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ANR: Leadership Appointments at E&Y, Deloitte; Marin County’s Suit Takes a Hit; Will Romney Flip on Norquist? | 04.10.12

Why Obama's JOBS Act Couldn't Suck Worse [RS]
Says Matt Taibbi: "[T]he big one, to me, is the bit about exempting firms from real independent tests of internal controls for five years. When I first read this, I asked myself: how does a law exempting a Silicon Valley startup from independent accounting actually encourage investment? If American companies have to have their internal processes independently verified before and after they go public, doesn't that give investors all around the world a big reason to put their money here, instead of investing in, say, Mobbed-Up Siberian Aluminum LLC, or Bangalore Sweatshop Inc.? In other words, how does letting go to market (and stay on the market for five years!) without publishing real numbers actually help the industry attract more financing in general, when the whole point of all of these controls is to make investment a less risky experience for the investor?

David Holtze Appointed Ernst & Young’s New Global Tax Leader [E&Y]
If getting hung up on titles is something you do, then Holtze is now officially Vice Chair – Tax at E&Y rather than Global Chief Operating Officer for Tax. 
Ernst & Young names new Midwest chief [Crain's]
Rick Fezell is replacing Tony Anderson, who is retiring.
Tim Tuerff to Lead Deloitte's Washington National Tax Practice [Deloitte]
Replacing Dean Stumvoll.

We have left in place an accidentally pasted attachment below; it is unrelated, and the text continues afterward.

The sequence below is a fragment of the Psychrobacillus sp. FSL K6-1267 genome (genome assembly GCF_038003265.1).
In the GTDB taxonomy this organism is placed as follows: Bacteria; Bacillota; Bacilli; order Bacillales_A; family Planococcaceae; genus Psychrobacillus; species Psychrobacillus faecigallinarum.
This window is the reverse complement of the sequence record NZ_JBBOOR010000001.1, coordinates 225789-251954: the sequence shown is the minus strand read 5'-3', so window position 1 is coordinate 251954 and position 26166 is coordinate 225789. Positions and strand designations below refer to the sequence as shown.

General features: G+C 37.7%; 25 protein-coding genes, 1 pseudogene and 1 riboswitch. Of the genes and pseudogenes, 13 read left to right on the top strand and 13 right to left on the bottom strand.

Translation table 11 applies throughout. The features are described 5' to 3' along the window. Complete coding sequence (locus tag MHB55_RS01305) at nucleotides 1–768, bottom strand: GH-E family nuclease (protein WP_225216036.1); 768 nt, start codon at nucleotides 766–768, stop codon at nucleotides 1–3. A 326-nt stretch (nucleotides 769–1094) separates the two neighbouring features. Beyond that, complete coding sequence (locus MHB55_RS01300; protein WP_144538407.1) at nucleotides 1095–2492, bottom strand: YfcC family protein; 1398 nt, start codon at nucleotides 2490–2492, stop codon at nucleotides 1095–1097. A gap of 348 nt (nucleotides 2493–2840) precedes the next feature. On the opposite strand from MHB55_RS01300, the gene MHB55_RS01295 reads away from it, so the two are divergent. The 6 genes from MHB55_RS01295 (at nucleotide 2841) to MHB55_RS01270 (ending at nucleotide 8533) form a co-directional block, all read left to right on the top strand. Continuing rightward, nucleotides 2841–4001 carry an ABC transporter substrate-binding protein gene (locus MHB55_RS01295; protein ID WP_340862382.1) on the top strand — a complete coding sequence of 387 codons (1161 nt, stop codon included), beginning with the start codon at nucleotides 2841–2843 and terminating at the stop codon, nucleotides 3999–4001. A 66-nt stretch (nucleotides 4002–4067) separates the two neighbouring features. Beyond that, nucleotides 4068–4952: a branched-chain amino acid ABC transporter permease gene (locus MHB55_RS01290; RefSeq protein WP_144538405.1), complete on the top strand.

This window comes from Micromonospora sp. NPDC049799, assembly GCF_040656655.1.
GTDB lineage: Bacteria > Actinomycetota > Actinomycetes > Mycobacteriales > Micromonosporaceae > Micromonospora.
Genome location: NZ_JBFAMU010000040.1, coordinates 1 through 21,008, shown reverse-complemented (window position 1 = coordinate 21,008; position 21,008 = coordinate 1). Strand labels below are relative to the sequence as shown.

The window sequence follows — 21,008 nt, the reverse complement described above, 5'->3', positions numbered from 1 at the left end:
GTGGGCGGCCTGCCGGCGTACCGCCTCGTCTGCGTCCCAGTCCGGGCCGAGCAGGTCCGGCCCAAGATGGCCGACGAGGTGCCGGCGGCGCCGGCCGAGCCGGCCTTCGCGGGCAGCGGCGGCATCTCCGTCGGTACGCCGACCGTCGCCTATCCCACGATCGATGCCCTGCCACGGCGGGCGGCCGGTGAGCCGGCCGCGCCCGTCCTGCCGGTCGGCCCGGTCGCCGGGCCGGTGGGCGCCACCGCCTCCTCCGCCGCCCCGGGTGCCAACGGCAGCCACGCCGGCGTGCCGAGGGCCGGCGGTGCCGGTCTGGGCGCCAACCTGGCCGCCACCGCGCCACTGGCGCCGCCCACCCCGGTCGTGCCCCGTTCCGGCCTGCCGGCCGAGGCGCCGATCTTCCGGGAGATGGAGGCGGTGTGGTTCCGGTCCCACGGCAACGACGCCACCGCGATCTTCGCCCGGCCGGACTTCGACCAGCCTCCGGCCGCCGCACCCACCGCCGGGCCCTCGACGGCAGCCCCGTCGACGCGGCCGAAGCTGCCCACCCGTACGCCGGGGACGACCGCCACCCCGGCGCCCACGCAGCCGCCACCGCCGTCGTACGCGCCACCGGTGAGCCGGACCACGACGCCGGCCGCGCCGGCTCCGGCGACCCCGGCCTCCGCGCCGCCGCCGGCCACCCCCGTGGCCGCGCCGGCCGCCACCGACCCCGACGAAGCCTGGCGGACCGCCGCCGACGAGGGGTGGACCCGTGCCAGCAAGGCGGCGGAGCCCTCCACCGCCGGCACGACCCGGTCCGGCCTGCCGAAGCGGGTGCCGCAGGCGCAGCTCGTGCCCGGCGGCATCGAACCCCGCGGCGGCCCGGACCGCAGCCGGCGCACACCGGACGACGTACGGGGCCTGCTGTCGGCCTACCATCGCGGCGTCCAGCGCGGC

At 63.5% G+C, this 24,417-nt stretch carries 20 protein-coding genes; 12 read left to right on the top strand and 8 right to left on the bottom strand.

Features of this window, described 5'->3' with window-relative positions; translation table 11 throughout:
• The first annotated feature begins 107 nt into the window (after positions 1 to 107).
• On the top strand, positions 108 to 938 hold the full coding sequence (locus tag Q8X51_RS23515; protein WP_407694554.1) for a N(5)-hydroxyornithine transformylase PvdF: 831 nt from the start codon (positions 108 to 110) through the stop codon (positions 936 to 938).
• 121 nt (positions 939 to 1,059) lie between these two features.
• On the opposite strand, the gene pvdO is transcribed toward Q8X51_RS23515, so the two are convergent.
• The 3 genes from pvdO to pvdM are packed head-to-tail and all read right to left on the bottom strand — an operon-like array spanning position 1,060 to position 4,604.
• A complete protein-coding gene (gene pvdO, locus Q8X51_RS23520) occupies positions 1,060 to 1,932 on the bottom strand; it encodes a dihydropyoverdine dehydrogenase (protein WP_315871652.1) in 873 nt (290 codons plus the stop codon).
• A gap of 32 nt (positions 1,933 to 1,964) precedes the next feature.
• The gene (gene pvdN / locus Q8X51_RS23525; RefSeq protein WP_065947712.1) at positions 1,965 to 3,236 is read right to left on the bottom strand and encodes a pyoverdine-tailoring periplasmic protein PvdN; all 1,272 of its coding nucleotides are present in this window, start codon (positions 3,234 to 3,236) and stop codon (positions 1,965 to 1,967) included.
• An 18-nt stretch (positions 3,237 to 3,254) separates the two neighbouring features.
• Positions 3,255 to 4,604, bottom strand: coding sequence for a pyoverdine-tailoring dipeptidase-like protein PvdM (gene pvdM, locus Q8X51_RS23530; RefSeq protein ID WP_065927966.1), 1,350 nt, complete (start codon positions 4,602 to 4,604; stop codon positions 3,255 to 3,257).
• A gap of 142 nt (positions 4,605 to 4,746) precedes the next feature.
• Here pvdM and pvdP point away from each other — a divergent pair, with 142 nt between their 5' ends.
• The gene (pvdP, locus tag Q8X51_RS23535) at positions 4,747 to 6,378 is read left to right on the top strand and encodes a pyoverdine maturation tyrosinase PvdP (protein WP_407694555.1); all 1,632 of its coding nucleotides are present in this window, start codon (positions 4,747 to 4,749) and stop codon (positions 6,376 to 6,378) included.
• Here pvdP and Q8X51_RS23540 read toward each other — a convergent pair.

Marin County loses a round in $30 million computer suit against Deloitte Consulting [MIJ]
U.S. District Court Judge Susan Illston found a number of county arguments had a "plausibility problem" and gutted racketeering allegations as the county lost its bid for treble damages. Judge Illston also tossed out several claims against SAP, noting the software firm advised the county in October 2005 that Deloitte's "blueprint design" could lead to problems and that the county was "at risk of an improperly designed system which could lead to substantial rework … or a re-implementation after go live." The judge, while dumping racketeering, mail and wire fraud assertions, did find the county had an arguable claim of bribery, with Culver repeatedly signing off on work payments shortly after consultants wined and dined him, as well as talking to them about joining their firms. She added the allegation involving SAP's promise of a job for Culver rested on a "thin reed" in light of a letter signed by the county in May 2007 in which Culver disclosed he was seeking a post at the firm. But "the allegations support an inference that Culver and SAP had reached an express or implied agreement to consider Culver for employment if he helped SAP receive additional funds from Marin," Illston ruled.
Deloitte & Touche loses Beneficial Mutual as audit client [PBJ8-K]
Beneficial Mutual Bancorp said in a regulatory filing that it dismissed Deloitte & Touche as its independent auditor and hired KPMG. Beneficial, the largest bank based in Philadelphia, said its audit committee made the decision last week but the regulatory filing did not give a reason for the change.
Norquist confident Romney won’t flip despite pressure over Buffett Rule [The Hill]
Grover Norquist says he is confident Mitt Romney will firmly reject the Democrats’ “Buffett Rule.” Norquist, president of the conservative advocacy group Americans for Tax Reform, dismissed predictions by Senate Democratic leaders that Romney, the presumptive GOP presidential nominee, will pressure Senate Republicans to move to the center on tax policy. Some conservatives have voiced concerns that Romney may run to the center after clinching the GOP nomination, a worry fueled by a Romney strategist’s comparison of the candidate’s campaign platform to an Etch A Sketch.
The Man Behind the Commodore 64 [WSJ]
Jack Tramiel was the man behind your first computer (well, mine anyway).
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